Forum for Science, Industry and Business

Sponsored by:     3M 
Search our Site:

 

Hubble Discovers New Pluto Moon

12.07.2012
A team of astronomers using the NASA/ESA Hubble Space Telescope has discovered a fifth moon orbiting the icy dwarf planet Pluto.
Pluto’s new-found moon, visible as a speck of light in Hubble images, is estimated to be irregular in shape and between 10 and 25 kilometres across. It is in a 95 000 kilometre-diameter circular orbit around Pluto that is assumed to lie in the same plane as Pluto’s other known moons.

“The moons form a series of neatly nested orbits, a bit like Russian dolls,” said Mark Showalter of the SETI Institute in Mountain View, USA, leader of the scientific team that discovered the new moon.

The Pluto team is intrigued that such a small planet can have such a complex collection of satellites. The new discovery provides additional clues for unraveling how the Pluto system formed and evolved. The favoured theory is that all the moons are relics of a collision between Pluto and another large Kuiper belt [1] object billions of years ago.

Pluto’s largest moon, Charon, was discovered in 1978. Hubble observations in 2006 uncovered two additional small moons, Nix and Hydra. In 2011 another moon, known as P4, was found in Hubble data.

Provisionally designated S/2012 (134340) 1, or P5, the latest moon was detected in nine separate sets of images taken by Hubble’s Wide Field Camera 3 on 26, 27 and 29 June, and 7 and 9 July 2012.

New Horizons, a NASA space probe, is currently en route to Pluto, with a high-speed flyby scheduled for 2015. It will return the first ever detailed images of the Pluto system, which is so small and distant that even Hubble can barely see the largest features on its surface.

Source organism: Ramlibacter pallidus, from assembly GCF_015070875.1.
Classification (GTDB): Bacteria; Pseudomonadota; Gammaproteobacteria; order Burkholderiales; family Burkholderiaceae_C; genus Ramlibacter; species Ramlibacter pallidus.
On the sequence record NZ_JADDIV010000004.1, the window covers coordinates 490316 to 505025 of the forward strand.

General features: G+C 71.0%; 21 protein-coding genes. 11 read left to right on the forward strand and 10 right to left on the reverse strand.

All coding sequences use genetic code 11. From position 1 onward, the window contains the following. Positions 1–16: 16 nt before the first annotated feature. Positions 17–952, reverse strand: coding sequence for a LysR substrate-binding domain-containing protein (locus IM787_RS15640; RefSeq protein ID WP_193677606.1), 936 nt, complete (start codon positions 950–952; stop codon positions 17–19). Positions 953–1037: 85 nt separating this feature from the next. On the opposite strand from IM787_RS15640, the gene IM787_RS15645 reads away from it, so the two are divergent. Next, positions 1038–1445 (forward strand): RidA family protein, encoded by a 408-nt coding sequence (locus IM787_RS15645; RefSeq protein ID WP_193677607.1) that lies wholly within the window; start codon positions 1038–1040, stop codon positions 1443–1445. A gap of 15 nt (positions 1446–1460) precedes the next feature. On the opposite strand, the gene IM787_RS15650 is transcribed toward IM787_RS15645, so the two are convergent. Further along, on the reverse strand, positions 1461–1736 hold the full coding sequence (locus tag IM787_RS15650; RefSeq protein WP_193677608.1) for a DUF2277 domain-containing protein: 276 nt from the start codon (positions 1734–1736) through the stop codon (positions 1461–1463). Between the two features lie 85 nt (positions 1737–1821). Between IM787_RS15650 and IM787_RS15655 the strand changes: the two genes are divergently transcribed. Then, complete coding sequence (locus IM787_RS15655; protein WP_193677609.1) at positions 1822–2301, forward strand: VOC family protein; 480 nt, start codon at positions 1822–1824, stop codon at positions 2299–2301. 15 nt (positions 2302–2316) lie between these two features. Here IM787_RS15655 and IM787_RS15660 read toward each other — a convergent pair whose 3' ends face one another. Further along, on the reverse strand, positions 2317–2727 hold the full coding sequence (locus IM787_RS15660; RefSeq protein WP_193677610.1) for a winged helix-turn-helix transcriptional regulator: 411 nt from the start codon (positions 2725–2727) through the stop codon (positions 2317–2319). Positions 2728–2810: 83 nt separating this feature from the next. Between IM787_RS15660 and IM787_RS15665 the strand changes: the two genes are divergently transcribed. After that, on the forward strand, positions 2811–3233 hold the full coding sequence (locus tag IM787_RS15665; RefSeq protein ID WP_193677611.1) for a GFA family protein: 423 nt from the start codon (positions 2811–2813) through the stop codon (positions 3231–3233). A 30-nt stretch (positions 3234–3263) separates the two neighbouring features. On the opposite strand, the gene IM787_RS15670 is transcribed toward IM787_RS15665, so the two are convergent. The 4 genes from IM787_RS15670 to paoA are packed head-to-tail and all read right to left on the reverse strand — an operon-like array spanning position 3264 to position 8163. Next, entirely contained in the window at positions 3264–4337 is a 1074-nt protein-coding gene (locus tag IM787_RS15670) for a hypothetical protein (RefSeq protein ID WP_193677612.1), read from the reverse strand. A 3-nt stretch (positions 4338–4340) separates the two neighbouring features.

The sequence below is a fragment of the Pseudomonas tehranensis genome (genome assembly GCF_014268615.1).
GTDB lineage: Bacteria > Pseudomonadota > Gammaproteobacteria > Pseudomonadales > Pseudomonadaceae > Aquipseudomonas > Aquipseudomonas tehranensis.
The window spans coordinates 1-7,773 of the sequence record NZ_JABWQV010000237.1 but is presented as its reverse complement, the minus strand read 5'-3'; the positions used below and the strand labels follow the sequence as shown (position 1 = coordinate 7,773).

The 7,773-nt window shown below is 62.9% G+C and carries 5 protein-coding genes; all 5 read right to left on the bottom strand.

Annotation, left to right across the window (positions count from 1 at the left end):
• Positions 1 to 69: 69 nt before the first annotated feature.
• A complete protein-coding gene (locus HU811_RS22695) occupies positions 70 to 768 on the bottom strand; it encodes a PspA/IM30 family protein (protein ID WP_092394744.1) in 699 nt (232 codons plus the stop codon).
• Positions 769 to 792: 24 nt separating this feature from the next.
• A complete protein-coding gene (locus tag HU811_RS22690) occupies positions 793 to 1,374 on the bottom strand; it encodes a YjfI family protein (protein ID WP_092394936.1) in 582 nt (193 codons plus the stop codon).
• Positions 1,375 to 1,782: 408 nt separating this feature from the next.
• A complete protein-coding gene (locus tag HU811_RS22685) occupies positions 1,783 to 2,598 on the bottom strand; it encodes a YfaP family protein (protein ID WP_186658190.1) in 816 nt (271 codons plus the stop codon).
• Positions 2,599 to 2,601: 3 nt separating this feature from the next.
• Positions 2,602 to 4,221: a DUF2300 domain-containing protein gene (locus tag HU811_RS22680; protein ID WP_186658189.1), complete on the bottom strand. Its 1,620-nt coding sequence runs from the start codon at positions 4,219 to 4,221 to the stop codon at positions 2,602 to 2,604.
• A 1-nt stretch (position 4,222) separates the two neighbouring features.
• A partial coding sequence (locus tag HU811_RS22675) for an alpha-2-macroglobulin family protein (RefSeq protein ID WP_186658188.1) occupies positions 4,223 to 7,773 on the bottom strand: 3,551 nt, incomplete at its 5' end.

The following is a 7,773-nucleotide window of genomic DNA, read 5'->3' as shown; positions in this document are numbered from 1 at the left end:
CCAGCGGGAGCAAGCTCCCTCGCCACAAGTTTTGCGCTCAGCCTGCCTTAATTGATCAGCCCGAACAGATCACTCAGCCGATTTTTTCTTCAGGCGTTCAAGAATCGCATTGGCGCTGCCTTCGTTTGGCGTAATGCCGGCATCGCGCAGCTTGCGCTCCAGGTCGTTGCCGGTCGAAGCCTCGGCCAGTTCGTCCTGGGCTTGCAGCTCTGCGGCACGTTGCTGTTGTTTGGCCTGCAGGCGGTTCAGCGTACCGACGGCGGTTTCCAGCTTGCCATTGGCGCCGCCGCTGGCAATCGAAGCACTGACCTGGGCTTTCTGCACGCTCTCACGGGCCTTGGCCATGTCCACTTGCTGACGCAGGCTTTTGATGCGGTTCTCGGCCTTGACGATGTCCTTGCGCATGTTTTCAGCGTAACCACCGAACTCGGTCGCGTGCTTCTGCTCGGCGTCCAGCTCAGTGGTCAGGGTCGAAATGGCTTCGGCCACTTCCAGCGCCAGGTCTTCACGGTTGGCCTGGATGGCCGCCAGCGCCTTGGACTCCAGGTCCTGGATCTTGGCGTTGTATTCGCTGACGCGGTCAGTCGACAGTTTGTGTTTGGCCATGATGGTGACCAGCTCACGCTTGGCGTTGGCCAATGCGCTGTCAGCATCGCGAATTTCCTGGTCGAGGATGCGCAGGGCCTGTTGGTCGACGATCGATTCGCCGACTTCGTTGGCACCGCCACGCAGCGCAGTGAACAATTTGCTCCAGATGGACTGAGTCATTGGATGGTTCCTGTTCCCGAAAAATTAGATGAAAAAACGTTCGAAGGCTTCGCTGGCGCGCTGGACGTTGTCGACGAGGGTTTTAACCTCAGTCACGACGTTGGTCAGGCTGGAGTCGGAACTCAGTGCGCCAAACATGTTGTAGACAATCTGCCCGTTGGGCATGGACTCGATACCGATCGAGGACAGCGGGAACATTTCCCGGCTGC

In the years following the New Horizons Pluto flyby, astronomers plan to use the infrared vision of Hubble’s planned successor, the NASA/ESA/CSA James Webb Space Telescope, for follow-up observations. The James Webb Space Telescope will be able to study the surface chemistry of Pluto, its moons, and many other bodies that lie in the distant Kuiper Belt along with Pluto.

Notes
The Hubble Space Telescope is a project of international cooperation between ESA and NASA.

The Pluto team members are M. Showalter (SETI Institute, Mountain View, USA), H.A. Weaver (Applied Physics Laboratory, Johns Hopkins University, Baltimore, USA), and S.A. Stern, A.J. Steffl, and M.W. Buie (Southwest Research Institute, San Antonio, USA).

[1] The Kuiper belt is a region of space in the outer region of the Solar System which contains many small icy objects, and a number of dwarf planets including Pluto.

Image credit: NASA, ESA, and M. Showalter (SETI Institute)
Links
Images of Hubble
NASA release link

Contacts

Karen Randall
SETI Institute
Mountain View, USA
Tel: +1-650-960-4537
Email: krandall@seti.org

Oli Usher
Hubble/ESA
Garching, Germany
Tel: +49-89-3200-6855
Email: ousher@eso.org

Ray Villard
Space Telescope Science Institute
Baltimore, USA
Tel: +1-410-338-4514
Email: villard@stsci.edu

Oli Usher | EurekAlert!
Further information:
http://www.eso.org
http://www.spacetelescope.org/news/heic1212/

More articles from Physics and Astronomy: